PGA Tour Announces Suspensions For Present And Future LIV Golf Defectors

Dispensing with its longstanding policy of keeping disciplinary measures in-house, the PGA Tour on Thursday announced it was suspending all current or former members who participated in the LIV Golf Series’ London launch. And the same fate awaits any player scheduled to compete in future events. 

The swift and severe verdict was rendered about a half-hour after the breakaway circuit’s 9 a.m. shotgun start. In a memo to members that was obtained by multiple media outlets, Phil Mickelson, Dustin Johnson, Sergio Garcia, Ian Poulter, Lee Westwood, Kevin Na and others were all specifically named as players who are no longer welcome to compete on the Tour or its subsidiaries — including international team events like the Presidents Cup. 

Johnson, Garcia and Na were among those who had resigned their Tour membership, a preemptive tactic designed to evade the discipline PGA Tour commissioner Jay Monahan has been promising for months. But that loophole was closed; they will have their FedEx Cup points scrubbed away and won’t be eligible to compete in Tour events as non-members, through sponsor’s exemptions or by any other means.

In total, 17 players have been suspended and more are sure to follow, with major champions like Bryson DeChambeau and Patrick Reed set to debut next month when Pumpkin Ridge in Portland, Ore., hosts the series’ first event on American soil.

“These players have made their choice for their own financial-based reasons,” Monahan wrote. “But they can’t demand the same PGA Tour membership benefits, considerations, opportunities and platform as you. That expectation disrespects you, our fans and our partners. You have made a different choice, which is to abide by the Tournament Regulations you agreed to when you accomplished the dream of earning a PGA TOUR card and — more importantly — to compete as part of the preeminent organization in the world of professional golf.”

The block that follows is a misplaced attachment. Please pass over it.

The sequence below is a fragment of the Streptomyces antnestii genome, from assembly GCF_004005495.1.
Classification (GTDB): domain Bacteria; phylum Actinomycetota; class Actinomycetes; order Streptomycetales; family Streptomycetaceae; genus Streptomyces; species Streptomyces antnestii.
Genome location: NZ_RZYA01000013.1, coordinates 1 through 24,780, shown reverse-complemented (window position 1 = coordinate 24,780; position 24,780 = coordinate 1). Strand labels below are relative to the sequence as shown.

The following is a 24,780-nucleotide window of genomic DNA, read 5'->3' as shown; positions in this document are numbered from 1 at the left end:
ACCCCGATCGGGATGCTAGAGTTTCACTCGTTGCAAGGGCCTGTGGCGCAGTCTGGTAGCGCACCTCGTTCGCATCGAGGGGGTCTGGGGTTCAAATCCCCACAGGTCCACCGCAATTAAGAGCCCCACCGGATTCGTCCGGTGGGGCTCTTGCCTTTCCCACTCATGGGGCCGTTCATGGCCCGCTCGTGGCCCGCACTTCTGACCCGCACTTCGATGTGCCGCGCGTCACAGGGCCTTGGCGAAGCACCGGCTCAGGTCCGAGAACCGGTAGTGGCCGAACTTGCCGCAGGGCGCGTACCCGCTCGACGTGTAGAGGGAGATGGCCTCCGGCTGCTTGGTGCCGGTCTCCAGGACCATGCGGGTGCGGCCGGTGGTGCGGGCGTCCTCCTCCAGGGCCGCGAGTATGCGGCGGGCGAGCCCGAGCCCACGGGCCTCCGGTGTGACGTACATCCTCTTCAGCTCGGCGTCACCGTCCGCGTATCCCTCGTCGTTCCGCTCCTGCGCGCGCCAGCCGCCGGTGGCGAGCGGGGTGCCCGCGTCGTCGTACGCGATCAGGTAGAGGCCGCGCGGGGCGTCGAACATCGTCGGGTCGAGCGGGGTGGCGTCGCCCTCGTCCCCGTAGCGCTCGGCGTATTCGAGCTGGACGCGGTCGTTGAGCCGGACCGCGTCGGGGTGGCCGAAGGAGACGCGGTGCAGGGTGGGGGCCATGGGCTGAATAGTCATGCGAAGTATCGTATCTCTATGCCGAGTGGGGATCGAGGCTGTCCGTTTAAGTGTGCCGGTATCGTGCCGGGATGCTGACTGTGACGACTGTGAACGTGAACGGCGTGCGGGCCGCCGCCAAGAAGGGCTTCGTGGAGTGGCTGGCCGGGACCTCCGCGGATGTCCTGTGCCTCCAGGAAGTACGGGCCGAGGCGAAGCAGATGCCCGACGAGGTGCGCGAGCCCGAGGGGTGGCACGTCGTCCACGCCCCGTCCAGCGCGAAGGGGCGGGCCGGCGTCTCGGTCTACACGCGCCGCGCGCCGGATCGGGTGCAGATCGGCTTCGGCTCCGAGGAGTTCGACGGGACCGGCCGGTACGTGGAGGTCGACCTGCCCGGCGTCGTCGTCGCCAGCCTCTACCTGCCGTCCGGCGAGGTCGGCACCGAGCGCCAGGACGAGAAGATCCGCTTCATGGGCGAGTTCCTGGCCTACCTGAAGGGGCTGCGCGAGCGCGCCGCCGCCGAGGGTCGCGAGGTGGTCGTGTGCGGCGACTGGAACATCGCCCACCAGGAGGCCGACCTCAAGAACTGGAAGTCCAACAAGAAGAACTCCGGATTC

Earlier this week, the USGA released a statement indicating LIV Golf players who qualified to compete in the U.S. Open won’t have that right revoked. It remains to be seen whether the Masters, which controls its own guest list, or the Open Championship, which is run by the R&A, will block these defectors, many of whom have said they intend to continue participating in the sport’s most prestigious events.

“I am certain our fans and partners — who are surely tired of all this talk of money, money and more money — will continue to be entertained and compelled by the world-class competition you display each and every week, where there are true consequences for every shot you take and your rightful place in history whenever you reach that elusive winner’s circle,” Monahan continued.

“You are the PGA Tour, and this moment is about what we stand for: the PGA Tour membership as a whole. It’s about lifting up those who choose to not only benefit from the Tour, but who also play an integral role in building it. I know you are with us, and vice versa. Our partners are with us, too. The fact that your former Tour colleagues can’t say the same should be telling.”

LIV Golf responded in kind with a statement of its own.

“Today’s announcement by the PGA Tour is vindictive and it deepens the divide between the Tour and its members,” the statement reads. “It’s troubling that the Tour, an organization dedicated to creating opportunities for golfers to play the game, is the entity blocking golfers from playing. This certainly is not the last word on this topic. The era of free agency is beginning as we are proud to have a full field of players joining us in London, and beyond.”

LIV Golf CEO Greg Norman has long indicated that he’s prepared to engage in a lengthy legal battle if necessary, and he has the players’ backing. 

“I can only speak on information given to me by our legal team, and I have an extremely talented legal team in antitrust and anticompetitive laws, and we believe we’re in the right position,” Norman previously told ESPN. “We believe the players are independent contractors and have a right to go play wherever they want to go play.”